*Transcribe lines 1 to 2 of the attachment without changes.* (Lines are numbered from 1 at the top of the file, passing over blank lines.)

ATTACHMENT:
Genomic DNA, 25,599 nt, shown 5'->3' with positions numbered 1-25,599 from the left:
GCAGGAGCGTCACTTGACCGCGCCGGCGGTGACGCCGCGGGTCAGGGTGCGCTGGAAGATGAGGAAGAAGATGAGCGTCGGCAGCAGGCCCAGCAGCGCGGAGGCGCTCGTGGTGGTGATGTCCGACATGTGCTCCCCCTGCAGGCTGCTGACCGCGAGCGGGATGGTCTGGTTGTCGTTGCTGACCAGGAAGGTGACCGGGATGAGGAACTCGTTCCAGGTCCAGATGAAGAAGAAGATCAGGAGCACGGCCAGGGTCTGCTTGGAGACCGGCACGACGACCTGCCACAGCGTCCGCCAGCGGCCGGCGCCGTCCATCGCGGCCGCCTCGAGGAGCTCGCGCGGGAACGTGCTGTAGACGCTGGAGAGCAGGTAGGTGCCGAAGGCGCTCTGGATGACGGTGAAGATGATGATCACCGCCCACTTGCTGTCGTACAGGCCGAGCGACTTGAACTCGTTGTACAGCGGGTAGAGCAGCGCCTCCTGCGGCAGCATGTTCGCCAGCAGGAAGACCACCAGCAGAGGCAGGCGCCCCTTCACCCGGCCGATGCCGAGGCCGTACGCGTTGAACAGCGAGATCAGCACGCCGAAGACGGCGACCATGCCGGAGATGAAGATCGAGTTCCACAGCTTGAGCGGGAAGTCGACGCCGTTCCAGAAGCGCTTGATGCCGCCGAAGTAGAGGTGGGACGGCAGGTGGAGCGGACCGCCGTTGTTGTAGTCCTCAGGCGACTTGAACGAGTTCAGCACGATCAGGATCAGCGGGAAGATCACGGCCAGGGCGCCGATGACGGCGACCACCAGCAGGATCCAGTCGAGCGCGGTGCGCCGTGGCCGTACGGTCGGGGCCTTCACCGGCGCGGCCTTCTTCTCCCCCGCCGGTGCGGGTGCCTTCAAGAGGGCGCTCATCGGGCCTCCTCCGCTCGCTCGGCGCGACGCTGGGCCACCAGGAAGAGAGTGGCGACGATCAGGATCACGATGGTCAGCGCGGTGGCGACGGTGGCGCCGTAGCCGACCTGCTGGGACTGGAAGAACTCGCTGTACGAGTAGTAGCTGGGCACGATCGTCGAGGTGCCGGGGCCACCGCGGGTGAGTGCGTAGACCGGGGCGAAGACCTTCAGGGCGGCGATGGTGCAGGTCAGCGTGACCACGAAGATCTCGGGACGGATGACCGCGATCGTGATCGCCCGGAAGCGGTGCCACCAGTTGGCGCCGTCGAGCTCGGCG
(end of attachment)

Genomic DNA, 25,599 nt, shown 5'->3' with positions numbered 1-25,599 from the left:
GCAGGAGCGTCACTTGACCGCGCCGGCGGTGACGCCGCGGGTCAGGGTGCGCTGGAAGATGAGGAAGAAGATGAGCGTCGGCAGCAGGCCCAGCAGCGCGGAGGCGCTCGTGGTGGTGATGTCCGACATGTGCTCCCCCTGCAGGCTGCTGACCGCGAGCGGGATGGTCTGGTTGTCGTTGCTGACCAGGAAGGTGACCGGGATGAGGAACTCGTTCCAGGTCCAGATGAAGAAGAAGATCAGGAGCACGGCCAGGGTCTGCTTGGAGACCGGCACGACGACCTGCCACAGCGTCCGCCAGCGGCCGGCGCCGTCCATCGCGGCCGCCTCGAGGAGCTCGCGCGGGAACGTGCTGTAGACGCTGGAGAGCAGGTAGGTGCCGAAGGCGCTCTGGATGACGGTGAAGATGATGATCACCGCCCACTTGCTGTCGTACAGGCCGAGCGACTTGAACTCGTTGTACAGCGGGTAGAGCAGCGCCTCCTGCGGCAGCATGTTCGCCAGCAGGAAGACCACCAGCAGAGGCAGGCGCCCCTTCACCCGGCCGATGCCGAGGCCGTACGCGTTGAACAGCGAGATCAGCACGCCGAAGACGGCGACCATGCCGGAGATGAAGATCGAGTTCCACAGCTTGAGCGGGAAGTCGACGCCGTTCCAGAAGCGCTTGATGCCGCCGAAGTAGAGGTGGGACGGCAGGTGGAGCGGACCGCCGTTGTTGTAGTCCTCAGGCGACTTGAACGAGTTCAGCACGATCAGGATCAGCGGGAAGATCACGGCCAGGGCGCCGATGACGGCGACCACCAGCAGGATCCAGTCGAGCGCGGTGCGCCGTGGCCGTACGGTCGGGGCCTTCACCGGCGCGGCCTTCTTCTCCCCCGCCGGTGCGGGTGCCTTCAAGAGGGCGCTCATCGGGCCTCCTCCGCTCGCTCGGCGCGACGCTGGGCCACCAGGAAGAGAGTGGCGACGATCAGGATCACGATGGTCAGCGCGGTGGCGACGGTGGCGCCGTAGCCGACCTGCTGGGACTGGAAGAACTCGCTGTACGAGTAGTAGCTGGGCACGATCGTCGAGGTGCCGGGGCCACCGCGGGTGAGTGCGTAGACCGGGGCGAAGACCTTCAGGGCGGCGATGGTGCAGGTCAGCGTGACCACGAAGATCTCGGGACGGATGACCGCGATCGTGATCGCCCGGAAGCGGTGCCACCAGTTGGCGCCGTCGAGCTCGGCG